The Yiddish Policemen's Union by Michael Chabon
In the way of Philip Roth’s The Plot Against America, Michael Chabon’s The Yiddish Policemen’s Union gives a nightmarish alternate history of Jews in America. But unlike the characters in Roth’s novel, who bear desperate witness to the country’s slow slide into fascism, Chabon’s Jews are already wise to where they stand. Jaded and self-reliant, they knock out a lean existence in between the long arms of anti-Semitism and perpetual homelessness.
In Chabon’s present day, “Jerusalem is a city of blood and slogans painted on the wall, severed heads on telephone poles,” but it’s not the reclaimed homeland of the Jews. Instead, they were “tossed out of the joint… with savage finality in 1948,” and herded to an arbitrary stronghold: Sitka, a raw and inhospitable district of Alaska, where they’ve been sitting on a 60-year lease. After nearly six decades of hardscrabble living and uneasy peace with the Alaskan natives, they’re on the cusp of Reversion, when their land will pass back out of their hands.
While the Sitka Jews scramble to place themselves post-Reversion, somebody simplifies the future for a nameless junkie living in a Sitka flop. Registered under the handle of Emanuel Lasker (a famous Jewish chess player), he’s found with a bullet in his brain, shot through a pillow to kill the sound. Beside his body is a halted game of chess; among his spare belongings are a couple of chess books and the dusty effects of a formerly devout Jew.
The place is also the residence of Meyer Landsman, once a star homicide detective, now a disintegrating alcoholic on the edge of being let go. Though Landsman drinks and mouths off like a Chandler tough guy, he’s prone to crying jags and regret, frequently brought on by Bina, his ex-wife and current commanding officer. A freckled, pneumatic clutch of beloved idiosyncrasies, her every move recalls a moment from her and Landsman’s irrevocable past life.
Post-divorce, Landsman embarked on a binge of self-destruction and overwork, reluctantly trailed by his cousin and partner, Berko, a bear-size man, half-native Tlingit but all Jew. The junkie’s death speaks to Landsman’s decaying instincts, and the chess game beside the body catches his eye -- his father, a Holocaust survivor and eventual suicide, played chess with a passionate absorption, and though Landsman hates the game, he knows enough to recognize that the pieces are configured in a puzzling way.
The only game allowed on a Sitka Sabbath, chess is no less complex than the thin and bloody trail Landsman follows, in a haze of liquor, misery, and a growing roster of injuries, to find the junkie’s murderer. It’s a mystery that stretches from the flophouse to the back rooms and bathhouses of Sitka, all the way to the “navel of the world”: the Dome of the Rock in Jerusalem, where once “Isaac waited for his father to pry the muscle of life from his body.”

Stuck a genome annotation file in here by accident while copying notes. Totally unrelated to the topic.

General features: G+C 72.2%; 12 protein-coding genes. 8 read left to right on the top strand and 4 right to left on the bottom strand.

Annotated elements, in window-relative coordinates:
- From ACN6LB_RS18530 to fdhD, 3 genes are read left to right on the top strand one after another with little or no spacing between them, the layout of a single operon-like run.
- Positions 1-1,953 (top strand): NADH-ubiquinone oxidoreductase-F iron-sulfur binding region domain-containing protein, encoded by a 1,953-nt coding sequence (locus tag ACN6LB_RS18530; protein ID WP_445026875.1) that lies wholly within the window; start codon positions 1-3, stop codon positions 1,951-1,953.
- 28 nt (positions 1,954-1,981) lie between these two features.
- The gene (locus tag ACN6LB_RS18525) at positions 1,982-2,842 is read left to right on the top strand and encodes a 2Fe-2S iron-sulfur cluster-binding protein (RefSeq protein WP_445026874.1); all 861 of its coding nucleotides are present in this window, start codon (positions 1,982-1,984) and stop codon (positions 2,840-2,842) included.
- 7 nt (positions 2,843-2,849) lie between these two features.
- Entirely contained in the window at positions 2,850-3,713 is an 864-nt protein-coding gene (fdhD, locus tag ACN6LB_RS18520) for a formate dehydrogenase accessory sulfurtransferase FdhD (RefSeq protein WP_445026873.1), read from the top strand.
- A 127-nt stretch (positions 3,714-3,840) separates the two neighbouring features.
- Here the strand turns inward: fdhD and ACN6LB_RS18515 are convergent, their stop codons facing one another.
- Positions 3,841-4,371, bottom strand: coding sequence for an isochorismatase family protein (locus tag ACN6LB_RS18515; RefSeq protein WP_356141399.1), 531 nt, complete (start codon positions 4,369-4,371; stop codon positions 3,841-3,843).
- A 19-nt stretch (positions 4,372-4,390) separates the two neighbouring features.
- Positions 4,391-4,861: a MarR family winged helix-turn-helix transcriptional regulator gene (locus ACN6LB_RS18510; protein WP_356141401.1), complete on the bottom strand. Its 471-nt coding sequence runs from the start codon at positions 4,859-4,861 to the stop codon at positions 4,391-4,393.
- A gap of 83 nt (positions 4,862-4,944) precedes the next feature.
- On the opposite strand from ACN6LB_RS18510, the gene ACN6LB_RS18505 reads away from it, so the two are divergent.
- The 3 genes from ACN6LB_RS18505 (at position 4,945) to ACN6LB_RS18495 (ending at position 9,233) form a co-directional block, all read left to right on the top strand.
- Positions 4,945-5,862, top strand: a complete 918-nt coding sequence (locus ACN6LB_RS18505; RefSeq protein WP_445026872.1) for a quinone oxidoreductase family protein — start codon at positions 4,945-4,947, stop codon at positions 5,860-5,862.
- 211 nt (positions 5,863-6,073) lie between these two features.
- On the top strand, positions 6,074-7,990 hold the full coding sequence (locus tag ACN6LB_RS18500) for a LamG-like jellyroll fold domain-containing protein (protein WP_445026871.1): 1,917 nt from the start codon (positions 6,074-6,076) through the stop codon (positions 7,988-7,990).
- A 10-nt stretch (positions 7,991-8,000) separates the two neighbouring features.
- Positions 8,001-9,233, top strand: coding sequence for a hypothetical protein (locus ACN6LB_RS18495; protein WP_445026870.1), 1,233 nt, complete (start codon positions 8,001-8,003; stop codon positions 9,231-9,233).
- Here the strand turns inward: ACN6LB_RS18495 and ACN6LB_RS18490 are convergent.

The novel dips into the slick idiom of hardboiled noir, but Chabon’s lines burst with life, with warmth and sly humor. He revels in the form but pokes holes in it too, peeking through the places where clean, taut detective fiction and messy, voluminous life part ways. And the genre is freshened by the milieu of Sitka -- an icy Semitic city, where Sabbath meals are eaten beneath the Northern lights and Jewish girls “sing Negro spirituals with Yiddish lyrics that paraphrase Lincoln and Marx.”
Eventually it emerges that the junkie was the wayward son of the Verbover rebbe. The Verbover Jews are the rock stars of Sitka, its orthodox mob. They’re spearheaded by the ponderous Rebbe Shpilman, an ominous mountain of flesh. Through secular string-pulling and violence the Verbovers seek redemption of the believers: believers in Messiah, in the salvation of the Jews, and in the righteous power of a pile of greenbacks. The rebbe’s mystical son was once at the center of their redemption plot; after he left the fold they resorted to more direct means of change.
To Landsman’s horror, pawns in the widening mystery emerge from the terrain of his own regrets: his sister, Naomi, a skilled pilot who crashed her plane into a mountainside on a clear day, and Berko’s father, Hertz, a onetime lawyer who championed Sitka’s cause until his practice was crushed by a backlog of corruption allegations. Landsman drags himself through an increasingly hopeless case, fueled by a half-baked death wish and an impossible love for his ex-wife.
Though elements of noir exist here, they’re wrapped into a rich portrayal of a broken man and his nearly extinct city. In lieu of Chicago overcoats and bad-luck dames, Chabon offers fine-tuned portrayals of damaged people, and the damage they inflict on the ones they love. His odd and wonderfully apt description of colors, scents, and sounds shock the system into seeing what he sees: a nervous informant has skin “as pale as a page of commentary”; a motorcycle engine’s rev has “the flatulence of a burst balloon streaking across the living room and knocking over a lamp.” Nobody reading this will miss the rote descriptions of femme fatales and scarred conmen that haunt the usual paperback thriller.
The Yiddish Policemen’s Union by Michael Chabon